Luxury Problems


Do you ever feel like your thoughts and feelings don't even seem relevant in this troubled world? 

My joys, delights, my struggles and pains, just seem minuscule when considering the state of affairs in the world. In light of terrible politics and poverty, my artwork and artistic pursuits also feel like they aren't really relevant and don't add much to the betterment of the world.
At times I feel guilty sharing about these delightful things and somewhat trivial problems with all the tragedy in the news and all the wars that people are living in. But I really don’t feel it my calling to bring light to those tragic things. I feel strong desire to share the beauty that I find in the world and to share my experience of life. I want to share my experience living a privileged creative lifestyle. It sounds so luxurious. It really is. 

Dom (my husband) and I both grew up with parents who are missionaries. They lived lives of service, teaching and helping people in developing countries. They felt called to move their families across the seas, partly for adventure, I am sure, but mostly because they wanted to help people and live selfless lives. 

Is not the life of an artist, such a narcissistic life to lead? At least as an art teacher, I was teaching others about creativity and making, which was at least somewhat altruistic. 

Dom and I were listening to a podcast about having different points of reference for suffering. I think it was a "This American Life" episode. One woman shared about how her mother was jewish and the mother's reference point of pain and suffering was based on the Holocaust. In affect, the woman who was sharing the story, the daughter, her problems were so trivial to her mother in the grand scope of things. There was no empathy for her teenage heartache or being bullied at school. The daughter's struggles were never as painful as what her people had been through. This lack of empathy was very difficult to live with. It discounted any pain that the daughter had experienced.
My experience was nothing like this. My pains were acknowledged, listened to and considered legitimate, growing up. But I do feel as though I have lived in this paradoxical frame of reference. Growing up in Thailand with several poor/poorer people around me, helped me keep my problems in perspective.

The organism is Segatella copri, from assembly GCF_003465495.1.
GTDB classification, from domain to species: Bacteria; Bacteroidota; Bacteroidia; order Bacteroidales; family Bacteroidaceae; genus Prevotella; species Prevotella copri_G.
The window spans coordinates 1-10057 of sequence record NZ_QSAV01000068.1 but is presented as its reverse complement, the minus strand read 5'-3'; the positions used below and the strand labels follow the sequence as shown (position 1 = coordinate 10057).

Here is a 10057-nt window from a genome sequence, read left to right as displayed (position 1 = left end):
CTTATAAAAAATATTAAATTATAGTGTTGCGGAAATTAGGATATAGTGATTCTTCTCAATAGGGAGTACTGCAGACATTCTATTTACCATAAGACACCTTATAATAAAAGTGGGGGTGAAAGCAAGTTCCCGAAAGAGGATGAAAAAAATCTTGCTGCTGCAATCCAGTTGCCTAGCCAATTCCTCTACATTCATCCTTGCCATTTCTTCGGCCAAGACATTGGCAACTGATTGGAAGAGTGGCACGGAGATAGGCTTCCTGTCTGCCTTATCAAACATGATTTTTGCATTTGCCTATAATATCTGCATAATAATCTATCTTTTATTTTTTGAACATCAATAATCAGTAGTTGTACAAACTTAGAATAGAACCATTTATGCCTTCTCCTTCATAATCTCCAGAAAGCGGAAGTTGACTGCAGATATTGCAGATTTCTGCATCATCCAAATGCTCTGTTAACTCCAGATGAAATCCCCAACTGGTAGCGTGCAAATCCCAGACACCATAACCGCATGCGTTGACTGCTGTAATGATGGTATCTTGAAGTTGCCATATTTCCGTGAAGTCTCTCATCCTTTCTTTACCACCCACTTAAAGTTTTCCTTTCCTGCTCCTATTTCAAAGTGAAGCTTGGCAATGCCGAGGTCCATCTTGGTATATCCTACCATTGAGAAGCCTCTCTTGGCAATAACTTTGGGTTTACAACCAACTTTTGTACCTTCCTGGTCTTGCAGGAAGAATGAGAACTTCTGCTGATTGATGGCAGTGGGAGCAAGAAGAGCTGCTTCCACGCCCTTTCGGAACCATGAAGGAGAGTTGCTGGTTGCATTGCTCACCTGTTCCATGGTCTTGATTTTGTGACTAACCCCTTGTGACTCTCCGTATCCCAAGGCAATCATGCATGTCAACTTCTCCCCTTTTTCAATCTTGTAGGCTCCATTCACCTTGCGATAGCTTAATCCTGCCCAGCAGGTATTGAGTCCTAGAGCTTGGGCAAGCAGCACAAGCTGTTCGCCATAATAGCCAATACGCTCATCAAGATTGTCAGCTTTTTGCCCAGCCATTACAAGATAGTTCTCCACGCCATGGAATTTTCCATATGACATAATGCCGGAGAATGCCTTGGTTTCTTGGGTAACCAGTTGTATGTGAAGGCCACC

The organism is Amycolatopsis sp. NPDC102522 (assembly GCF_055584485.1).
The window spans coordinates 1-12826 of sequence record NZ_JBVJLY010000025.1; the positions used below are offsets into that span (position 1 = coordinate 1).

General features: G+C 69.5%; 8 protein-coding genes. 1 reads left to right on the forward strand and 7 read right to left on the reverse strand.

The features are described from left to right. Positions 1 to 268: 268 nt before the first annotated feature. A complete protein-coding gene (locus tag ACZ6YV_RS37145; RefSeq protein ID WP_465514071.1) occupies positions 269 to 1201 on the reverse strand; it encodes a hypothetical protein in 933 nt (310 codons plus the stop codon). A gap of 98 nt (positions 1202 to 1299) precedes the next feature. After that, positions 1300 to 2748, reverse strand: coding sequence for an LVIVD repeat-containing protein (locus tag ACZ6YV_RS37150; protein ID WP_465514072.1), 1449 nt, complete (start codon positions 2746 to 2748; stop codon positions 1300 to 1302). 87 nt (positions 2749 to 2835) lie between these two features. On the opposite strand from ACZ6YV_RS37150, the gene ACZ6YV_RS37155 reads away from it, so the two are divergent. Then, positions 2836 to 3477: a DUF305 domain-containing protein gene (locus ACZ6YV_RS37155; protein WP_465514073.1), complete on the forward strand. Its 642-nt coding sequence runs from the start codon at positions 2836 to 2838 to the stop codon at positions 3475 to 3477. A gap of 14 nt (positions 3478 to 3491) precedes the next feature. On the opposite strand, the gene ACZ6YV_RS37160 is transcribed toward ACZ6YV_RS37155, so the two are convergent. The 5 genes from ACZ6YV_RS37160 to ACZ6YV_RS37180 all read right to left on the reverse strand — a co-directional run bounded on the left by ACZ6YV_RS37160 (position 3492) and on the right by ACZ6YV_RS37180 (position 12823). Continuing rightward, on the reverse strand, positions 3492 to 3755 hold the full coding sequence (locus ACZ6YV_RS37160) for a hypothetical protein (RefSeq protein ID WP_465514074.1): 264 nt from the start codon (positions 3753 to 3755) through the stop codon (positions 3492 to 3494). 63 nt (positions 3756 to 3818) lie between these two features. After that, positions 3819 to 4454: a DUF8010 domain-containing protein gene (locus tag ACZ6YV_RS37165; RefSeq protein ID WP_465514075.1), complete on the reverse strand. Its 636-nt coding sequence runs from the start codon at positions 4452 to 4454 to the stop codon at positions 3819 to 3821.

Usually when I have pain or suffering, I often think about those who are suffering more than me, to put my suffering in perspective. When going through a miscarriage, I had a lot of physical pain. However, imagining people who have chronic, consistent pain made my physical pain some what banal. Same goes for when Dominik and I broke down in our van in Denmark. We were frustrated and disappointed but, we both thought about the thousands of refugees living in camps in Europe today and their journey to the unknown future on their way here. They weren’t expecting to be in refugee camps for years in Greece. Our vanlife problems just were nothing in comparison with people fleeing persecution and war and now stuck in limbo. 

Dominik also feels the same way, maybe more extreme than me. His father’s favorite line to say when there is a pause in conversation is “Mensch, gehts uns gut!” “Man, we have it good.” It is nice to hear and to be reminded of. But it also has a tinge of reminder that others are not as privileged and taken care of as we are. It’s a grateful comment, but reminds me of others' suffering, which makes it hard to enjoy and actually be grateful. Dominik also saw more poverty growing up, than I did. He lived in places that had conflicts occurring nearby. I was in an international school bubble and my jr high problems were not brushed off because of a "real suffering" frame of reference quite as much. 
I suppose I have a similar conclusion to "This American Life," in that, neither way to live is perfect. It's not healthy to live in a bubble and never think of the suffering in the world. And it's not healthy to discount our struggles and pain all the time in light of the suffering of others. Neither one is healthy, but it may be most healthy to live in this paradox. Knowing that our problems are luxury problems, but acknowledging them as legitimate pain and suffering none the less. 

How do you live with this paradox? What are your frame of reference in terms of pain and suffering?

Thanks for reading lovelies,


*My narcissistic art-making is pretty much all I want to do. How can I justify this, coming from a family who's lives are dedicated to service and self sacrifice? I guess I may have to work through this in another post...

1 comment

  1. Loved this post! I recognize these thoughts from my own life but have never expressed them as well as you do here. Accepting life in a paradox, in a complex world, really seems like the answer to be able to feel and act in solidarity without becoming too paralyzed to live.


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